Shared Representations as Coordination Tools for Interaction

Abstract
Why is interaction so simple? This article presents a theory of interaction based on the use of shared representations as “coordination tools” (e.g., roundabouts that facilitate coordination of drivers). By aligning their representations (intentionally or unintentionally), interacting agents help one another to solve interaction problems in that they remain predictable, and offer cues for action selection and goal monitoring. We illustrate how this strategy works in a joint task (building together a tower of bricks) and discuss its requirements from a computational viewpoint
Keywords No keywords specified (fix it)
Categories (categorize this paper)
Options
 Save to my reading list
Follow the author(s)
My bibliography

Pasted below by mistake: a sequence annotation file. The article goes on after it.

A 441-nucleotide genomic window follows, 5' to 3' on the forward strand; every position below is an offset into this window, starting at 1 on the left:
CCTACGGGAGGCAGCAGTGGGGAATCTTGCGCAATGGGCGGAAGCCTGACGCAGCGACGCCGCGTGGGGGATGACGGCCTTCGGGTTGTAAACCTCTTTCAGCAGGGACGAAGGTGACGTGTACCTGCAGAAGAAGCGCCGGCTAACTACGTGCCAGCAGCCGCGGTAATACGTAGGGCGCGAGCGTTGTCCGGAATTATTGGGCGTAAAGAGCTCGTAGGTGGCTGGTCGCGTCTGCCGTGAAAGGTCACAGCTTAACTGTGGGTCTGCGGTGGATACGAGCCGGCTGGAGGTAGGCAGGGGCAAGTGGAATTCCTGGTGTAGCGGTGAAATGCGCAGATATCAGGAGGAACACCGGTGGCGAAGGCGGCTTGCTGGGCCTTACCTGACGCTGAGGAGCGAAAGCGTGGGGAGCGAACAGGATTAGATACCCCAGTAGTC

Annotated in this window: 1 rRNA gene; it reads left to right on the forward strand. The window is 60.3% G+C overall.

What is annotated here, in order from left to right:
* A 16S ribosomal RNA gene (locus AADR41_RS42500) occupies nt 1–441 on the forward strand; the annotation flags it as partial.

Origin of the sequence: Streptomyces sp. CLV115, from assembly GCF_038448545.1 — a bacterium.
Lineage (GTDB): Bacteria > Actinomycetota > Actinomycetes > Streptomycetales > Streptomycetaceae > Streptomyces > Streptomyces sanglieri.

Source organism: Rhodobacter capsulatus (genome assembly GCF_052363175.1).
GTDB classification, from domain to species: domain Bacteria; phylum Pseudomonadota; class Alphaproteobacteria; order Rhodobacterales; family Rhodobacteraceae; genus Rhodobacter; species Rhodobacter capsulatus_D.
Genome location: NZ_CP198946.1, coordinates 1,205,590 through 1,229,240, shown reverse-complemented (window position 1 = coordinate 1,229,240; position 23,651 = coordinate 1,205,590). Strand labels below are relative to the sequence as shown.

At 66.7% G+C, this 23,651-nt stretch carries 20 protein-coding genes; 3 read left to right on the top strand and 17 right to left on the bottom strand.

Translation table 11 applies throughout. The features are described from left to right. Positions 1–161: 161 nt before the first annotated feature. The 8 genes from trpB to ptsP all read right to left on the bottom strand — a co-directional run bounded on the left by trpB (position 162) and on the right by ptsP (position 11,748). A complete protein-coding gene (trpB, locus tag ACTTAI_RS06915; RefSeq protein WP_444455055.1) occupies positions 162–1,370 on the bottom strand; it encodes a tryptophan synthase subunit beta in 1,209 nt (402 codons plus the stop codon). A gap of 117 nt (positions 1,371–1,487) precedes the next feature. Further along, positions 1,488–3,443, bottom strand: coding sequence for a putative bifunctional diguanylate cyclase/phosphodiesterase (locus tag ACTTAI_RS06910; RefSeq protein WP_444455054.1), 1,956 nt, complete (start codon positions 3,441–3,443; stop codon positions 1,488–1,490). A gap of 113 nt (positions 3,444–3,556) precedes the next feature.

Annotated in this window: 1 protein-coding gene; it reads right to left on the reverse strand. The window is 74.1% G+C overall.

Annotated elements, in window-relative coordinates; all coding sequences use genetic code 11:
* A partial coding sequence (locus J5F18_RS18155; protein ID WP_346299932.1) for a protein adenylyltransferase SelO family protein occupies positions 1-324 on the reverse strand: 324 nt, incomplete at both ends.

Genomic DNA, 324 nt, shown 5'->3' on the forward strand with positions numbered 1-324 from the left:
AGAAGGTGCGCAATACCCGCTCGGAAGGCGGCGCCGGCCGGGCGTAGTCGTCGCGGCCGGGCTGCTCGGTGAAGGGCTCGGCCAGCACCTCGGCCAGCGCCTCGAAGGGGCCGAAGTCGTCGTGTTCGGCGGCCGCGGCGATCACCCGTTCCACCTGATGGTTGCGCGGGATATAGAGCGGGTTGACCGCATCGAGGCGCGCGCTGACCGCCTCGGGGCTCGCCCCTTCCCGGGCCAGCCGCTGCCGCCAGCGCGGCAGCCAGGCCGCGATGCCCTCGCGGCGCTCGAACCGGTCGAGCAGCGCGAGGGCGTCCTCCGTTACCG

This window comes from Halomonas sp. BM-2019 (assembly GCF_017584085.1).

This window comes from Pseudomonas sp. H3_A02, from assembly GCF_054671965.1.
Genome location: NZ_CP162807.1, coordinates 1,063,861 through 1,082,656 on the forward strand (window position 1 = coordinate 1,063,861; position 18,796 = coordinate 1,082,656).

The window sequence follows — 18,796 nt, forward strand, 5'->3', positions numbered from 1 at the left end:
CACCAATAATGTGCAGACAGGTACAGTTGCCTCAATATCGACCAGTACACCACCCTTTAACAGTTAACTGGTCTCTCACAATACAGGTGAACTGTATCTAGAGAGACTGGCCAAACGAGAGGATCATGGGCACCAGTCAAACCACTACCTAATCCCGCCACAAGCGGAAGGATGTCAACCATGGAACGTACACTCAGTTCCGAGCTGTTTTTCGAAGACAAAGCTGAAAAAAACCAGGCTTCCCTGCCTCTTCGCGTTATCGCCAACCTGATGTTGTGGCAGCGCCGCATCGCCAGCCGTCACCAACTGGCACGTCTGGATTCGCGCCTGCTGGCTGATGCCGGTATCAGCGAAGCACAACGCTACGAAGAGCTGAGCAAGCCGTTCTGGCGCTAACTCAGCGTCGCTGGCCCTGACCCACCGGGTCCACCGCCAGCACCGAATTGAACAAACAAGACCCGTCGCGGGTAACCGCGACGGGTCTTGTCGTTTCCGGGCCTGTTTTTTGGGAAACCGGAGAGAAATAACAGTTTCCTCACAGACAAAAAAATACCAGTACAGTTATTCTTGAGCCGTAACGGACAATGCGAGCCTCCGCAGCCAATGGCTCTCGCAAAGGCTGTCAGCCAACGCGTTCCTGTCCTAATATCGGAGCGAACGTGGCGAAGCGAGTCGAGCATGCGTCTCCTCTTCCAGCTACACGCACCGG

Export citation
Find it on Scholar
Edit this record
Mark as duplicate
Revision history Request removal from index
 
Download options
PhilPapers Archive


Upload a copy of this paper     Check publisher's policy on self-archival     Papers currently archived: 12,101
External links
Setup an account with your affiliations in order to access resources via your University's proxy server
Configure custom proxy (use this if your affiliation does not provide a proxy)
Through your library
References found in this work BETA
Michael Bratman (1987/1999). Intention, Plans, and Practical Reason. Center for the Study of Language and Information.

View all 23 references

Citations of this work BETA
Similar books and articles
John Michael (2011). Shared Emotions and Joint Action. Review of Philosophy and Psychology 2 (2):355-373.
Analytics

Monthly downloads

Added to index

2011-06-06

Total downloads

18 ( #98,570 of 1,102,113 )

Recent downloads (6 months)

6 ( #52,509 of 1,102,113 )

How can I increase my downloads?

My notes
Sign in to use this feature


Discussion
Start a new thread
Order:
There  are no threads in this forum
Nothing in this forum yet.